WADE H. HARDY JR. AND NORMA F. HARDY APPELLANTS
GENE WILLIAM HARDY, HILDA M. HARDY, FRANK LEE CONWAY JR., KAREN H. CONWAY AND JULIE LIVILLE APPELLEES
OF JUDGMENT: 10/11/2016
MARSHALL COUNTY CHANCERY HON. ROBERT Q. WHITWELL JUDGE
ATTORNEY FOR APPELLANTS: KENT E. SMITH
ATTORNEY FOR APPELLEES: JENNIFER LEE SHACKELFORD
LEE, C.J., BARNES AND TINDELL, JJ.
Wade H. Hardy Jr. (Hamp) and his wife Norma appeal the
Marshall County Chancery Court's decision to deny an
easement by necessity to use Gene Hardy's portion of
Hardy Lane. Finding no error, we affirm.
AND PROCEDURAL HISTORY
In 1958, W.H. Hardy acquired title to an eighty-acre parcel
of land in Marshall County, Mississippi. In 1977, his sons
Hamp and Gene, along with their wives, purchased the
eighty-acre parcel. In February 1992, Hamp and Gene divided
the eighty-acre parcel equally between themselves into two
forty-acre parcels. They used a road designated as
"Hardy Lane" as the access point to the properties.
Although the road is reflected on the Marshall County tax
map, the county never adopted Hardy Lane as a county road or
maintained or improved it. The parties and their families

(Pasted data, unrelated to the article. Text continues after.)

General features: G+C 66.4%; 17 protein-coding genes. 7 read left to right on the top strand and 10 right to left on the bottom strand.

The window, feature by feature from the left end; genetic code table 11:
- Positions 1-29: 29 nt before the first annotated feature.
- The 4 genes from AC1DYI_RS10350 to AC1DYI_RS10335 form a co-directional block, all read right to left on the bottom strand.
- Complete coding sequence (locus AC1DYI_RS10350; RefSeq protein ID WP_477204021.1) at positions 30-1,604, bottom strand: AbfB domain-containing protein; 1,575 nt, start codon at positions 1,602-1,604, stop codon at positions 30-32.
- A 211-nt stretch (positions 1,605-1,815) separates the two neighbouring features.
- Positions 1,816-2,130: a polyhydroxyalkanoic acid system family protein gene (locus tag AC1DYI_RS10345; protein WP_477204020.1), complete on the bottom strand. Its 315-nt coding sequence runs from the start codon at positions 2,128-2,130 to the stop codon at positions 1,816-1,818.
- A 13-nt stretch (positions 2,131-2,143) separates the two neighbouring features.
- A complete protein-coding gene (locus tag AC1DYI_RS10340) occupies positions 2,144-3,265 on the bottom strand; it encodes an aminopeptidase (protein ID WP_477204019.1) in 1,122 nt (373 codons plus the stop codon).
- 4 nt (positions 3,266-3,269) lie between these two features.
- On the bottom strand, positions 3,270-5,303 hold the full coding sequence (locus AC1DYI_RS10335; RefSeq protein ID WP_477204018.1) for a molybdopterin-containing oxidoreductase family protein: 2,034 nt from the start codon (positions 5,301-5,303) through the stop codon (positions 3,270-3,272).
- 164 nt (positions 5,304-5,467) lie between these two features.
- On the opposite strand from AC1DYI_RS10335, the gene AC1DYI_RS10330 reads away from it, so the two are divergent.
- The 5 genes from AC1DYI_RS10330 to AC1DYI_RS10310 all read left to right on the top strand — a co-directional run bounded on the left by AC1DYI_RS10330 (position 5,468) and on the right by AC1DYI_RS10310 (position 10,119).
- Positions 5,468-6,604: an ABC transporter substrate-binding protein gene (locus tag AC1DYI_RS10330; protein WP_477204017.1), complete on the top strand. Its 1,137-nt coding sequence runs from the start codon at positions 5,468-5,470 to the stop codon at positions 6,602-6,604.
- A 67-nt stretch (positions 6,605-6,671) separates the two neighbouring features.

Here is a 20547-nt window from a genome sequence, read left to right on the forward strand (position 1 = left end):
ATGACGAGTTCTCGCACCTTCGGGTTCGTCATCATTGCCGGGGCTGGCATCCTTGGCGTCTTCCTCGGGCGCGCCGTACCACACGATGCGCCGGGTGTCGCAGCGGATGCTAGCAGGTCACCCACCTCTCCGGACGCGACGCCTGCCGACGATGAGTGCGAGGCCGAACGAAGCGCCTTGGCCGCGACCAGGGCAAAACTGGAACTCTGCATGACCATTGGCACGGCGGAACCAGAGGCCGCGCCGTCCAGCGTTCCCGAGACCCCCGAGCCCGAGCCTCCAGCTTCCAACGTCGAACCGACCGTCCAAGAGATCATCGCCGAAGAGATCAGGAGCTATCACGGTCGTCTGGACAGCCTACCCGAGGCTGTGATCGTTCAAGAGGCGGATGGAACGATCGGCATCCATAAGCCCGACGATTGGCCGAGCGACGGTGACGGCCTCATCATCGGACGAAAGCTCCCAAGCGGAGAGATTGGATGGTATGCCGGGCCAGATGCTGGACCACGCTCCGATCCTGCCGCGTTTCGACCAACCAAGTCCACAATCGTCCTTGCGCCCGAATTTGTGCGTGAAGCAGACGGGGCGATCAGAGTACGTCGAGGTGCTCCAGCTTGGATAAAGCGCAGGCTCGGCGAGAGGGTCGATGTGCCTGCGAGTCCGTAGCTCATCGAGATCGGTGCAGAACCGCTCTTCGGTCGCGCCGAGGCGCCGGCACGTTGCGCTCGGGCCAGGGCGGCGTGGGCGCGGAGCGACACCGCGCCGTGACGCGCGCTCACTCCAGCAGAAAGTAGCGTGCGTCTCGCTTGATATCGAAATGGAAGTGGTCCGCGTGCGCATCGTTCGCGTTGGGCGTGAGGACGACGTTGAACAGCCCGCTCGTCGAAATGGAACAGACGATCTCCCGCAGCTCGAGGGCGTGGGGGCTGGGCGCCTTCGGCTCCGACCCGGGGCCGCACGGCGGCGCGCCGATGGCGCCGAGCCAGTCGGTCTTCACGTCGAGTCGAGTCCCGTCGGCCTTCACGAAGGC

lived on these two forty-acre parcels and all mutually used
Hardy Lane as the ingress and egress to their homes.
In 2006, Hamp and Norma moved to Aberdeen. Until that time,
they had used Hardy Lane daily without incident for access to
their "home place, " which refers to their home,
shop, barn, silo, and RV cover positioned on their parcel.
For several years after they moved, Hamp would return twice
monthly to mow and otherwise maintain the property. However,
due to expense and travel, Hamp discontinued visits to or
maintenance of his parcel, and the land became overgrown.
Eventually, Hamp expressed his desire to sell his land. To
obstruct the road from use by any potential buyers, Gene
parked his tractor at the end of his driveway, in the middle
of Hardy Lane. Gene never denied Hamp or Norma access down
Hardy Lane, but Gene expressly stated he would not grant an
easement to any potential buyers. Hamp maintained that he
needed the easement providing access to the home place in
order to sell the land.
Hamp and Norma filed suit in chancery court seeking an order
declaring them the owners of an implied easement or easement
by necessity. After a bench trial, the chancellor held,
"in this case . . . there is an alternative route that
[Hamp] can use and get to his property and, therefore, this
is not an easement by necessity." Hamp and Norma now
This Court "will not disturb the findings of a
chancellor when supported by substantial evidence unless the
chancellor abused his discretion, was manifestly wrong or
clearly erroneous, or applied an erroneous legal
standard." Smith v. Pettigrew, 223 So.3d 173,
176 (¶13) (Miss. Ct. App. 2017) (quoting Wilburn v.